It's a declaration. A shaming statement. The one I know isn't true but for some frustratingly elusive reason, I still get ensnared and agree with it. Recently, I even started to own it.
"I'm not good enough."
And, there it is. It doesn't always approach me so directly or reveal itself so clearly. Sometimes the source is manipulative, sneaky, or the lie is simply masked as something easier to digest.
It can be fleeting ungratefulness. I wish I was more (extroverted, funny, personable, eloquent, nurturing ...)
It may be a me-versus-her comparison. I can't do what she just did.
It could be a veiled judgment. You're swimming in the wrong pond. You aren't skilled in this area.
It might even be a soft threat. It's taking you away from your real responsibilities and making you fail at them too.
It's an identity crusher. Who do you think you are?
I look backwards in time and try to determine when I started to embrace the thought. Yes, I know it's not truth. I always have and always will know this. In fact, it's the oldest enemy-promise in The Book. Yet, it still charms me in the darkest sense of the word. It slithers around my insecurities, takes hold of my weaknesses, and pulls me under as oil-thick waves of doubt close around my heart. Actually, it starts as a thought, but it soon morphs into a feeling. I realize I've been "had" when the feeling rolls into a choice.
I can't do this. Why am I still trying? It's hopeless. (Insert helpless self-condemning sigh.) I should just give up.
And, I almost did.
I can't believe I'm sharing this. But, I must. If I continue to sit with it in my secret places, the devil will win. It's where he wins all his battles - in the dark.
So, I'm bringing it to light.
On two occasions these past two months, I had this thought: I wish I had never even written this book.
I struggle with perfectionism. In fact, I'll be discussing this in greater detail on the stage later this month. For now, know that my whole life has been filled with the weight of expectations. Growing up, life wasn't easy but it was smooth. I worked hard, and it payed off. Though, most assumed that everything was easy for me. I made the straight A's, excelled on all the sports teams, joined all the clubs, and so on. Their labels and expectations turned into my own labels and expectations. So much so that if anything was difficult, I thought I wasn't supposed to be doing it.
And, that's where the world and a life following Christ intersected with a sonic boom.
In order to write Clay Jar, Cracked, I spent three years staying up late at night while the rest of my family slept. I needed the quiet ... the space to write. To cry. To write again. I had never been a very good writer and have no formal training, so I had to learn how to write. My ever-patient editor and I spent hours on the phone painstakingly going through each paragraph to ensure my story flowed well for the readers. Three. Long. Years.
That was the easy part.
It took another two years of self-publishing and then for the more traditional publishing process. There were covers to design, back cover contents to write, photographs to take, a biography to write, genre comparisons to make, price points to research, copyrighting to work through, phone meetings, marketing calls, fundraisers, book launches to plan, ....
That wasn't the hard part either.
No, the "Not Good Enough Lie" was reserved for this third stage. The enemy was waiting for when I was the most deeply invested and the most fatigued to snake into my mind and wreak havoc in my soul. As we all know, it's when he's most effective - when we're at our weakest.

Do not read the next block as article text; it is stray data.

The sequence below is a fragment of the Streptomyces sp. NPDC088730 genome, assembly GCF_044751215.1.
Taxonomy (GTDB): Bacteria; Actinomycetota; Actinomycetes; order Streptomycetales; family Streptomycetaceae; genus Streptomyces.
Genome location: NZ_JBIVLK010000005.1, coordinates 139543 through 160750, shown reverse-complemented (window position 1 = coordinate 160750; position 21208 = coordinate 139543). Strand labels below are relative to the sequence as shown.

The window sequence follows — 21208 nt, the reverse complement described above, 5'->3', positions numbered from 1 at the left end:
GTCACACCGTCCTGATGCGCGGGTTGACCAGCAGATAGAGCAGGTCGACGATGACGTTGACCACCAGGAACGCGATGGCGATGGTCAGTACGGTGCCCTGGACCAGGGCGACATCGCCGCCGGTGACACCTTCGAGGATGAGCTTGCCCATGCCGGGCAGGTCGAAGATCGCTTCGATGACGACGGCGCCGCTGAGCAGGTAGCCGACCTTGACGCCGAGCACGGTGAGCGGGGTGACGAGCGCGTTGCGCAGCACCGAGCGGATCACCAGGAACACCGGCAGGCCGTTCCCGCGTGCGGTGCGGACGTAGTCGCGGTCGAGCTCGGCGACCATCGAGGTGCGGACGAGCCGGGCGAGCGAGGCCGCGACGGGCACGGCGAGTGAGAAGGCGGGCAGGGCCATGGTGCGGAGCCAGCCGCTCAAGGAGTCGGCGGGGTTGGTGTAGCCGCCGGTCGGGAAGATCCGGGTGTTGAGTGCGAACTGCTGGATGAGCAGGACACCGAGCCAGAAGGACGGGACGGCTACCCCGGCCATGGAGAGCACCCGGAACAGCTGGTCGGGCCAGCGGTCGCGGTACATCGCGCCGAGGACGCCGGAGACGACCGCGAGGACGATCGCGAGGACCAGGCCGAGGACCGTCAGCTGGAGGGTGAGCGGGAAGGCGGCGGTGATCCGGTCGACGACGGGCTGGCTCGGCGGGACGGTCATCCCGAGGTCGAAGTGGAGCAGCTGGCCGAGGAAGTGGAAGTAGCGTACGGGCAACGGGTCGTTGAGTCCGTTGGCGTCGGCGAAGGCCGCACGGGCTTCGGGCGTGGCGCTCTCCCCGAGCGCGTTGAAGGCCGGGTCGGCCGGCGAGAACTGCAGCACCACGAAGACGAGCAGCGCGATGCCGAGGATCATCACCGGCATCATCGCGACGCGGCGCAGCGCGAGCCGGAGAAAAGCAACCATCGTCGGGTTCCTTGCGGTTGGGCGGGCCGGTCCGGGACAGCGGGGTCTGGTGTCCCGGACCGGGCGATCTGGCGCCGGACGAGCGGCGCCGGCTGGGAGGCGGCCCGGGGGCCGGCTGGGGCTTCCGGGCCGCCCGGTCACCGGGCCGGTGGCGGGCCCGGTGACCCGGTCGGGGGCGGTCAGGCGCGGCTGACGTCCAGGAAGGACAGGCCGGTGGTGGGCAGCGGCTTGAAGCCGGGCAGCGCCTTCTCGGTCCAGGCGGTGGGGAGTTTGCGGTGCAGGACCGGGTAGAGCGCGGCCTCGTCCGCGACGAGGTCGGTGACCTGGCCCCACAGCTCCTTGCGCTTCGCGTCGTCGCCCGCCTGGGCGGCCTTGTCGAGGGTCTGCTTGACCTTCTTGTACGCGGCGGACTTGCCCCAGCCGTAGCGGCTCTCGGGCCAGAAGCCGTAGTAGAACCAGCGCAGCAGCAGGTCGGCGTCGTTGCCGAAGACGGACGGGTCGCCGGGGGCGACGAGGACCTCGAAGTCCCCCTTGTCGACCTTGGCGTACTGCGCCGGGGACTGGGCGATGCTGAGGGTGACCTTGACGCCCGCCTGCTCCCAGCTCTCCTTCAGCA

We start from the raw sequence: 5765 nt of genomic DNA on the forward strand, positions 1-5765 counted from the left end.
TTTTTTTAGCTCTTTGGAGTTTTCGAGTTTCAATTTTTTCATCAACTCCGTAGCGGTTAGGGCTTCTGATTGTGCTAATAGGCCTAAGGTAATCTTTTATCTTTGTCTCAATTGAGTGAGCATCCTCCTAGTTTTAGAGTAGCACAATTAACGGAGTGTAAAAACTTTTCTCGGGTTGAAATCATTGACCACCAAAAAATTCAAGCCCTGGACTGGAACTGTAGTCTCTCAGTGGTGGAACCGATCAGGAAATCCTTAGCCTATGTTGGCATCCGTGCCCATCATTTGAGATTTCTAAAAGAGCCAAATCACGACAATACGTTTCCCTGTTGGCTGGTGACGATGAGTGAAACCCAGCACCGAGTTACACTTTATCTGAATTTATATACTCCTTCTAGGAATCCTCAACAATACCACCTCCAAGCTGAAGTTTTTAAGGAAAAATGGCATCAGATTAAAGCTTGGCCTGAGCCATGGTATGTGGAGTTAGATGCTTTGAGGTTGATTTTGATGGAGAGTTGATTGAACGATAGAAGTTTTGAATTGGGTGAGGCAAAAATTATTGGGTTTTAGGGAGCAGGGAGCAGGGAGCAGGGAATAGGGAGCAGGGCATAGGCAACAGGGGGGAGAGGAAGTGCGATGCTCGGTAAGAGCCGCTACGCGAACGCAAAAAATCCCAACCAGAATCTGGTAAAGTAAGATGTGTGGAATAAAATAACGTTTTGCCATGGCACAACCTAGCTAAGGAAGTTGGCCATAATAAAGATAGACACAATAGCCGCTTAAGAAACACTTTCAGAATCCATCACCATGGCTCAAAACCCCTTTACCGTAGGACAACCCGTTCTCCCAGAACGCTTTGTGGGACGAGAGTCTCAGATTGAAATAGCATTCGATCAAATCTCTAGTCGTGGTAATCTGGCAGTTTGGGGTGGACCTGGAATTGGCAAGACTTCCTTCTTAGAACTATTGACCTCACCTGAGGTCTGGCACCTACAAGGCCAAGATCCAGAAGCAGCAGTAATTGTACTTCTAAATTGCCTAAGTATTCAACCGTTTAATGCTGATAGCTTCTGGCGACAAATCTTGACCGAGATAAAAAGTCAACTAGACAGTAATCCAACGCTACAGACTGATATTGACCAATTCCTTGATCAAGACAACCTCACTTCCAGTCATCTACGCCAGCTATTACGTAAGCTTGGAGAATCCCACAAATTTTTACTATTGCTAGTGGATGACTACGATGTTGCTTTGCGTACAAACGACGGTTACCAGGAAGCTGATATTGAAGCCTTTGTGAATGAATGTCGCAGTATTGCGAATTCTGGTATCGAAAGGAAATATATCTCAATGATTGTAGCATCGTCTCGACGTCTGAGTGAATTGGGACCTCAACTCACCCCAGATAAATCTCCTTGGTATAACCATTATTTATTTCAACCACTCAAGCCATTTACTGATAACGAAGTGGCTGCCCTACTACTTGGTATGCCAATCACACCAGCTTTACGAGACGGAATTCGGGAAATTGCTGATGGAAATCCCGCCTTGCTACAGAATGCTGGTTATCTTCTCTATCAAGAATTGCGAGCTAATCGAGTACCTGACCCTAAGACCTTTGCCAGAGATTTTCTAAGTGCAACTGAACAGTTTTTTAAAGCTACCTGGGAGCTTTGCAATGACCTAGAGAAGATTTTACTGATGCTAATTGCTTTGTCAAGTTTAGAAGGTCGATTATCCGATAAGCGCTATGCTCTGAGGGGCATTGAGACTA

This third stage is the most critical. It's the point when most authors fail, for it's when we're most likely to give up. This segment is the on-going, long-term commitment to promote our stories and our messages, despite the needle on the gage moving up only tics at a time. Sometimes, the needle even falls back to zero. It's the most disheartening point of an author's journey. I hate it.
All I ever wanted was to share my story in order to be a source of hope for others, but this world of books, publishing, competition, and other stressful activities dragged me away from my purpose. I had become so focused on numbers, finances, what other authors were or were not doing, and on what book buyers were thinking and doing, that I lost site of the WHY. I actually forgot why I had written my book. I forgot that God was in control.
I started minimizing God's power and plan as I bought into the lie that it was all up to me, and that I wasn't good enough. Not good enough a marketer. Not dynamic enough a speaker. Not extroverted enough for interviews. So, I almost quit. The wrong side almost won.
Thankfully, I'm not alone, and God reminded me from where my strength and power can come if I just let Him do His work.
I am good enough because I have the Holy Spirit. I am good enough because God equips those He calls. I am good enough because I don't have to figure it all out; He already has. I am good enough because I don't have to be perfect; He already is.
2 Timothy 4:17 --
But the Lord stood with me and strengthened me.
And, He stands with and strengthens you too.
Influenced by rest and relaxation, Philippians 3:12-15, 2 Corinthians 13:9, 2 Corinthians 4:7-9, my story as told in the book Clay Jar, Cracked, and my prayer life.
©2012-2017 Cortney Donelson. All rights reserved.
Cortney's book, Clay Jar, Cracked: When We're Broken But Not Shattered is available now on Amazon, at Barnes & Noble, and other retailers, as well as at www.cortneydonelson.com! Visit www.cortneydonelson.com for more information and to learn about the "I'm a Clay Jar" Encourager Class for groups! To schedule speaking engagements, please email Cortney directly.